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Blue water footprint caps for the Orange River basin

Voetdijk, D.J.G. (2020) Blue water footprint caps for the Orange River basin.

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Abstract:The continuous increase in demand for limited freshwater resources leads to overexploitation and violation of environmental flow requirements around the world. This in turn can lead to economic downfall and decreasing health of riverine ecosystems. The Orange River basin is chosen as a case study as the current consumption of water was estimated to violate the environmental flow requirements in many regions for some months of the year. A policy measure to prevent violation of the environmental flow requirements is to limit humanities water consumption. In this thesis this is done by exploring the setting of blue water footprint caps for the Orange River basin, these caps have been set per months and per sub-catchment to account for spatial and temporal variability in blue water availability. This was done by using a water balance model which is able to include reservoirs, water transfers and water consumption. In combination with the WRSM/Pitman rainfall runoff model it can model the actual runoff in the river. Detailed environmental flow requirements have been used at the river mouth and have been distributed over the upstream sub-catchments. This showed that to preserve the environment an average of 31% of the natural occurring runoff had to be preserved for the environment. Uncertainties in future runoff predictions brought forward the trade-off between violation of the environmental flow requirements and utilizing available flow. This trade-off is quantified on the level of sub-catchments in the Orange River basin by allowing certain levels of violation. The development of methodology on how water between competing users can be allocated raised two questions, how can water be allocated in an equitable manner and how can an allocation strategy maximize the social and economic welfare. Equity was determined difficult to define and maximisation of the social and economic welfare could be reached by usage of an optimization model with an objective function which determines the social and economic welfare. A simple allocation strategy was executed and showed that reservoirs can make the trade-off between violation of the environmental flow requirements and utilizing available water less pronounced by reducing inter annual variability in runoff. Despite losses due to evaporation their ability to be able to store the peak flows can make them raise the cap while lowering the violation of the environmental flow requirements.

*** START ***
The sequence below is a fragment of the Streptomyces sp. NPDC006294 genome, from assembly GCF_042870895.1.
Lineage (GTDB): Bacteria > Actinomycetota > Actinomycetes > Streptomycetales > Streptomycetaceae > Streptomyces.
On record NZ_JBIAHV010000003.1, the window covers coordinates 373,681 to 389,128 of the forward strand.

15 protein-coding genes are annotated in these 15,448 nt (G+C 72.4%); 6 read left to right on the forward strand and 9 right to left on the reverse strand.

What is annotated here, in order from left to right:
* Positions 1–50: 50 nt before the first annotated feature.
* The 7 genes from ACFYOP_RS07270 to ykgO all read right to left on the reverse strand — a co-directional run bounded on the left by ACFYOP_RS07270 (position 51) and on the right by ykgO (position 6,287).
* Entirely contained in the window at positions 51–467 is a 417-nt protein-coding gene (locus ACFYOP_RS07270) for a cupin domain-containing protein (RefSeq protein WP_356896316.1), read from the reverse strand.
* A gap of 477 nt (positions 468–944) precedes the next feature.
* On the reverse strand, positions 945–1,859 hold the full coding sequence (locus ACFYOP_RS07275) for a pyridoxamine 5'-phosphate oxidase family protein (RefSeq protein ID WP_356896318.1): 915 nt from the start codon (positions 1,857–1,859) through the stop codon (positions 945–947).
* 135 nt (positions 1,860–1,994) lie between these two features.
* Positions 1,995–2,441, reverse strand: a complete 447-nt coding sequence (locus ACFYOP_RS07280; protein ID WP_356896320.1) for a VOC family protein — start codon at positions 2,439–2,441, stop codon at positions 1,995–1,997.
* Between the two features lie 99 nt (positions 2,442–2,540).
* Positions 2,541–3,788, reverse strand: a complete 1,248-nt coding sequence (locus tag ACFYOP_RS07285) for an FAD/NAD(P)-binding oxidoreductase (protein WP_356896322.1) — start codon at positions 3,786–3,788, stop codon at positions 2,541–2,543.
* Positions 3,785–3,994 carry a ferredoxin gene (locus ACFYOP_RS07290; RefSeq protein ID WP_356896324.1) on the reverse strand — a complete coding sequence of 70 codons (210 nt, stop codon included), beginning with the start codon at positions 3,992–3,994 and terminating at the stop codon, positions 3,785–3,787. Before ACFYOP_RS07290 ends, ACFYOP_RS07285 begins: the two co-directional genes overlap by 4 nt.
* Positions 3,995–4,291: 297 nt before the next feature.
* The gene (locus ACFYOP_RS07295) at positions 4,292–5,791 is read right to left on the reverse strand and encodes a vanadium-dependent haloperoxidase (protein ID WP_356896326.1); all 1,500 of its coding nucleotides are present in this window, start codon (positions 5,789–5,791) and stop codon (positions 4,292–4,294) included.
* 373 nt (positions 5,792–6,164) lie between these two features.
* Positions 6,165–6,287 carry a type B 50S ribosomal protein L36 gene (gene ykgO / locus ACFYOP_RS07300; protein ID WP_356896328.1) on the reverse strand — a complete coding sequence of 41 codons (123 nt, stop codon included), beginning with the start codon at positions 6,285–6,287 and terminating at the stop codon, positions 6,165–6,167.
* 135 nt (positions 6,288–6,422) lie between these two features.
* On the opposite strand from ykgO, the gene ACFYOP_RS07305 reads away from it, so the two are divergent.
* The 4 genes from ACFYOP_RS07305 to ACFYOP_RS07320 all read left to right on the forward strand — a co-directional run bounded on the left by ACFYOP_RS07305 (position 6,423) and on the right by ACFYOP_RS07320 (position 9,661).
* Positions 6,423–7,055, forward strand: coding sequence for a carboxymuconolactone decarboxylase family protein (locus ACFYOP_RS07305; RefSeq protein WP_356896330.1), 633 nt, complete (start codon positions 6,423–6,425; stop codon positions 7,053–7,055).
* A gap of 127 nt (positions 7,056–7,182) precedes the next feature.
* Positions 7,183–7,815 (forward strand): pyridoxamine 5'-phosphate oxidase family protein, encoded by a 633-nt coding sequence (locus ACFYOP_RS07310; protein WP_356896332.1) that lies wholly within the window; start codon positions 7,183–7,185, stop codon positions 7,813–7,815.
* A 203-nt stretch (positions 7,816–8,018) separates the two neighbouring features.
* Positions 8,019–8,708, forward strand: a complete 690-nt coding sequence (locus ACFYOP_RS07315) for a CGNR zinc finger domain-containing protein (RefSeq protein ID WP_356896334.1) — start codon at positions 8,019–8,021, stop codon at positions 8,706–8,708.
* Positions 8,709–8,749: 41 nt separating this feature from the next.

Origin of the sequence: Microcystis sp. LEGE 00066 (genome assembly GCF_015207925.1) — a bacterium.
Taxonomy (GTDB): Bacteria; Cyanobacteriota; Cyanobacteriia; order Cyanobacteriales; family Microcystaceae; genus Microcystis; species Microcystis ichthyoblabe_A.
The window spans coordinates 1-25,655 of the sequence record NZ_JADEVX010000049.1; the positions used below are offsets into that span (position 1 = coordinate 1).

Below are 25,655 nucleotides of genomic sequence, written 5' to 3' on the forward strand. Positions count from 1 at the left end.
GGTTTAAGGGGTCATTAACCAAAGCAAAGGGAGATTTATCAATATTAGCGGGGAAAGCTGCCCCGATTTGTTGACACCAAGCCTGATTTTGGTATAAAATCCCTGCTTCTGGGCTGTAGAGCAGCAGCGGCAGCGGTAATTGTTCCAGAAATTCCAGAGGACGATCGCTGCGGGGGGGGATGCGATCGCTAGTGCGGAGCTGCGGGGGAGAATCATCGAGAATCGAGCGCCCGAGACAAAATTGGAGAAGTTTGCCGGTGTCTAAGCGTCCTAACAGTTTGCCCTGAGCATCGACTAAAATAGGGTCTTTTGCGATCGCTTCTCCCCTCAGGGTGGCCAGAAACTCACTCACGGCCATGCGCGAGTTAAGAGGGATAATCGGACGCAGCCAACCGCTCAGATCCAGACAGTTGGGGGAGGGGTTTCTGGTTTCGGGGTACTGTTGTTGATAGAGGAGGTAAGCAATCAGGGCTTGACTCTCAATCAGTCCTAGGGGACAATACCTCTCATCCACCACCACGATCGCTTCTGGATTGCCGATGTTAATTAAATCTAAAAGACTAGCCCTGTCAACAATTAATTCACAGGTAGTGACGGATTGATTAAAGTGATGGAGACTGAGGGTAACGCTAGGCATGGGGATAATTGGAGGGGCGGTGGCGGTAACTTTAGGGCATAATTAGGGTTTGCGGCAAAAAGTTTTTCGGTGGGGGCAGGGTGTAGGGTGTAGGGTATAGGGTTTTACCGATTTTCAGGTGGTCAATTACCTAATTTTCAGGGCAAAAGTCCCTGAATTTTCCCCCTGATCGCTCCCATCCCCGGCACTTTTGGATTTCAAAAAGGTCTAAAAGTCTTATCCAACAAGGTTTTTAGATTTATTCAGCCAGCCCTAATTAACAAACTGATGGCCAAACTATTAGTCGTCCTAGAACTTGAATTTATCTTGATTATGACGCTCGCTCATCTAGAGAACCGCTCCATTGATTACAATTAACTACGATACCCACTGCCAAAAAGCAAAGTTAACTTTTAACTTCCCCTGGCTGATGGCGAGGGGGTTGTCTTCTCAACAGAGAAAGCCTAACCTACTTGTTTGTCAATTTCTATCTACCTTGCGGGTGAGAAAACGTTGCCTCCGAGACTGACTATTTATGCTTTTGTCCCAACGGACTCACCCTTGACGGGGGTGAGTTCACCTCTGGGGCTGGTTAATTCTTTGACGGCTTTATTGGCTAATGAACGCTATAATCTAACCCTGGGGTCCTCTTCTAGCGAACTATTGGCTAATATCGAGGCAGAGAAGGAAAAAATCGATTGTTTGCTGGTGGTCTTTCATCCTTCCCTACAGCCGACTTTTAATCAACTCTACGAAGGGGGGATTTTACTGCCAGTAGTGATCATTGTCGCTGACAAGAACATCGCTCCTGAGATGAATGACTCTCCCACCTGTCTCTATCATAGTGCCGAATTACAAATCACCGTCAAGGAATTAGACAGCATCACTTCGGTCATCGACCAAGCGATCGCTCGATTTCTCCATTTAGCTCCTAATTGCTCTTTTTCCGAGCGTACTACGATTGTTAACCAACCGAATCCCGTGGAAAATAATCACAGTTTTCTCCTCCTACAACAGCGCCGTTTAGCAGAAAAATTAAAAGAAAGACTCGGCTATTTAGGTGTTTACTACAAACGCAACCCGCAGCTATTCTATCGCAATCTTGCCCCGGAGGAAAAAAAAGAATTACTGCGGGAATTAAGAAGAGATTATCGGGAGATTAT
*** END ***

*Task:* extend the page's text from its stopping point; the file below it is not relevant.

Item Type:Essay (Master)
Faculty:ET: Engineering Technology
Programme:Civil Engineering and Management MSc (60026)
Link to this item:http://purl.utwente.nl/essays/83183
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